Perceptions of a nation overwhelmed by moral and social problems are strongly linked to pessimism about the country’s future. By a margin of 74% to 54%, pessimists are more likely than optimists to believe that crime is becoming a worse problem nationally. Crime is the one concern found to be driving pessimism among all major political subgroups, including those who voted for Clinton, those who voted for other presidential candidates, and those who decided not to vote at all. Eight in ten (79%) pessimists predict that the crime rate will be higher in the year 2000.
When asked to describe their wishes or hopes for the country’s future in their own words, pessimists are more likely than optimists to call for more morality in society or greater influence of religion (15% vs. 7%). Pessimists more often say that low moral and ethical standards are a growing national problem (71% vs. 60%). Concern about falling morals and ethics ranks second only to increasing crime in explaining pessimism among Dole/Perot voters.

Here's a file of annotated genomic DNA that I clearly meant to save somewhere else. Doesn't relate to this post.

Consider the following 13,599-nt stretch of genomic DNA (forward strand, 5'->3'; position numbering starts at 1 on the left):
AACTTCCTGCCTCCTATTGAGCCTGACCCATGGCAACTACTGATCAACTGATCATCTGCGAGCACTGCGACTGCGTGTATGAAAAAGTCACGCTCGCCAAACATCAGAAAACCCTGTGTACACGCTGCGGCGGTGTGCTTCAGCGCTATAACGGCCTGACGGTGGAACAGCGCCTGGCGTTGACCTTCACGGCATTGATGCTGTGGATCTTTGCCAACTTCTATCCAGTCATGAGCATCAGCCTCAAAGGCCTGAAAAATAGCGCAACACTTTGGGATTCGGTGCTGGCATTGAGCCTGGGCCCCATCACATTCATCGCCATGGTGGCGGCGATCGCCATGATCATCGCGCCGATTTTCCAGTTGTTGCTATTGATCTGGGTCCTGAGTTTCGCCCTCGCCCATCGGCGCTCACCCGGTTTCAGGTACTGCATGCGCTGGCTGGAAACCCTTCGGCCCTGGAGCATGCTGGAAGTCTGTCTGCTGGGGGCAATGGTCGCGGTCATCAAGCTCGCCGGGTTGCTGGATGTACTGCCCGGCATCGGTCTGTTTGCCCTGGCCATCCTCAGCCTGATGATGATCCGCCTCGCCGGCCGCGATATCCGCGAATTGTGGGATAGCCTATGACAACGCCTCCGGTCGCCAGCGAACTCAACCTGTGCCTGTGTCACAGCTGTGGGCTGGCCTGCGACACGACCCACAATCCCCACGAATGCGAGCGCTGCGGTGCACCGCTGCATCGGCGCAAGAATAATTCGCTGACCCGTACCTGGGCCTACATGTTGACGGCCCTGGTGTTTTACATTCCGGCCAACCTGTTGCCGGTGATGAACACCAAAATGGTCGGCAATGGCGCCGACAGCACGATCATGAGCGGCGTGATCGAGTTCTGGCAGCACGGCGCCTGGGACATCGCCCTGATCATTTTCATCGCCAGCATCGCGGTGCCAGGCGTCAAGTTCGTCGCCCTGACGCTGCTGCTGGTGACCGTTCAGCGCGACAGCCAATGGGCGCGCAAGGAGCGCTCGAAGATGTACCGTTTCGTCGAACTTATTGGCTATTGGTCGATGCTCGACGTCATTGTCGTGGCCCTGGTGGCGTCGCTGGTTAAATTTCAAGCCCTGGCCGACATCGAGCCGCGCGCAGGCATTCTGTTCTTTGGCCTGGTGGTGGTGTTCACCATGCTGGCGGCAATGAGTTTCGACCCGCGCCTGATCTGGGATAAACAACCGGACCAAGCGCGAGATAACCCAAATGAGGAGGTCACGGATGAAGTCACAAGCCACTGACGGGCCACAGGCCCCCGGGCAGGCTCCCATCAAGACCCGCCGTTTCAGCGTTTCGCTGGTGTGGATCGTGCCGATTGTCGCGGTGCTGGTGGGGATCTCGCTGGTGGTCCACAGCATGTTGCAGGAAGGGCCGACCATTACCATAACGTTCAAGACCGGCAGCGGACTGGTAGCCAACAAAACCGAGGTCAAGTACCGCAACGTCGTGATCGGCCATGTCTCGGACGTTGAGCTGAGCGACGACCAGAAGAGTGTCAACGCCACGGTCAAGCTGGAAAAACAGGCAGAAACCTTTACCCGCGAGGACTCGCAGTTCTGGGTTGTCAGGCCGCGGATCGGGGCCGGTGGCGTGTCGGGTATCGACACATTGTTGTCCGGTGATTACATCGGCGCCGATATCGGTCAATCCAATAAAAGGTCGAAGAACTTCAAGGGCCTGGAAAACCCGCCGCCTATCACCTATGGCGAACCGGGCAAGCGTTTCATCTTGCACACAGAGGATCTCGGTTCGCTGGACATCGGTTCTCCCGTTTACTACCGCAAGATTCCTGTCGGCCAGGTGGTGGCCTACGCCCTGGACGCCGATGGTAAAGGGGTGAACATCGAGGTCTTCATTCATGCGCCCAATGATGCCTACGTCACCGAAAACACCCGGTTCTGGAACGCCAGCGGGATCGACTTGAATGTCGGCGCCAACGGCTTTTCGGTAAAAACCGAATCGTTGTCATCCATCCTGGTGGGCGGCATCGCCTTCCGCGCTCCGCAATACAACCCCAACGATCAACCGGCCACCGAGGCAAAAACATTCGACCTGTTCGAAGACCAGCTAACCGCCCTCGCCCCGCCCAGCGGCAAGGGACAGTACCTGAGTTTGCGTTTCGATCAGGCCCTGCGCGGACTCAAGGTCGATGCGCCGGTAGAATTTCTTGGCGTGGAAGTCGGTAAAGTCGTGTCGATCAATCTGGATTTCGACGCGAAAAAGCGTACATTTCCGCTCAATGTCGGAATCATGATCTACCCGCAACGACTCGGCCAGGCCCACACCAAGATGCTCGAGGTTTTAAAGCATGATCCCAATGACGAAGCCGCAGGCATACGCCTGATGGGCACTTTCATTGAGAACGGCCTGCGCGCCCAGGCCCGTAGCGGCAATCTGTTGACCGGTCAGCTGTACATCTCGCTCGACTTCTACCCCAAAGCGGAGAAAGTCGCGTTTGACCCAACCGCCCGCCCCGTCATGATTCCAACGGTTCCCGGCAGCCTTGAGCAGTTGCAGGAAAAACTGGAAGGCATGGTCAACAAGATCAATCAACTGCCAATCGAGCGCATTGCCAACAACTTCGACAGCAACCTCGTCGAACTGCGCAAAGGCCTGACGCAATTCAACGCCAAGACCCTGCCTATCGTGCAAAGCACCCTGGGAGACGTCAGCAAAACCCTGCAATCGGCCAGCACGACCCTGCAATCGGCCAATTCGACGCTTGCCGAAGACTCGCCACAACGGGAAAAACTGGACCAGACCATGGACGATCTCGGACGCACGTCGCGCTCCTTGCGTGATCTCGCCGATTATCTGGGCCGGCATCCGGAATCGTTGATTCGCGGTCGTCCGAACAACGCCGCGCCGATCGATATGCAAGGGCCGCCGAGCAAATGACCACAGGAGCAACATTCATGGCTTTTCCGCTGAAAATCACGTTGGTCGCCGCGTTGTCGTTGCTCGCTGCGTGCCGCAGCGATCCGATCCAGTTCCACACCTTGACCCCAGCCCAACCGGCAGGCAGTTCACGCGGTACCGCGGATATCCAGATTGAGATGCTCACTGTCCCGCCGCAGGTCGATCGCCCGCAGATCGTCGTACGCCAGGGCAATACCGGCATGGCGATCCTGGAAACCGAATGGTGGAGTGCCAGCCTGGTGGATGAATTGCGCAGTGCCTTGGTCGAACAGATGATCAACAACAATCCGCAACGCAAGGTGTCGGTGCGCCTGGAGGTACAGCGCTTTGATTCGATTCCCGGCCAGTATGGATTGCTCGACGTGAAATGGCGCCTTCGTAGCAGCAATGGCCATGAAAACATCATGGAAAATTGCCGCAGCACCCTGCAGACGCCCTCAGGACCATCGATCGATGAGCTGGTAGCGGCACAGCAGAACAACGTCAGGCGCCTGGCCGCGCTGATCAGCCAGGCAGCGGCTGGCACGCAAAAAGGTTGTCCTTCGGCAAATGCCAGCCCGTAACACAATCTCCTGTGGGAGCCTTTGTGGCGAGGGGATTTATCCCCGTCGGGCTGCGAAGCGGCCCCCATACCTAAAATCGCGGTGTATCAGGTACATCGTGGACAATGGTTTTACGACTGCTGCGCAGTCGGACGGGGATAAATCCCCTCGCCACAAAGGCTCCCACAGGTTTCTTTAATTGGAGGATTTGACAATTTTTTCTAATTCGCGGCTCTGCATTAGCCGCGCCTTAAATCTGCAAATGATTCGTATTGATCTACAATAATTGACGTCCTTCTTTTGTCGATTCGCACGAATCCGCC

Pessimists are also significantly more likely than optimists to believe the country is losing ground on the drug problem (73% vs. 60%) and the quality of public education (61% vs. 49%). By a wide margin, pessimists more often predict that the public education system will get worse by the year 2000 (51% vs. 29%). Among Clinton voters and non-voters, concern about falling behind on education is one of the major factors characterizing pessimists. Perception of a worsening drug problem is another contributor to pessimism among Clinton voters.
Americans seem unaware of — or take little comfort from — reports of recent progress in deficit reduction. Although down from 60% in 1995, about half (48%) the public still believes the country is losing ground in dealing with the deficit; only about a quarter (23%) see progress on this front. There is widespread concern about the potential for a future fiscal crisis in Social Security and Medicare: about two-thirds (65%) believe the country is losing ground in its efforts to keep these entitlement programs financially sound. Over two-thirds (70%) predict this problem will get worse by the year 2000.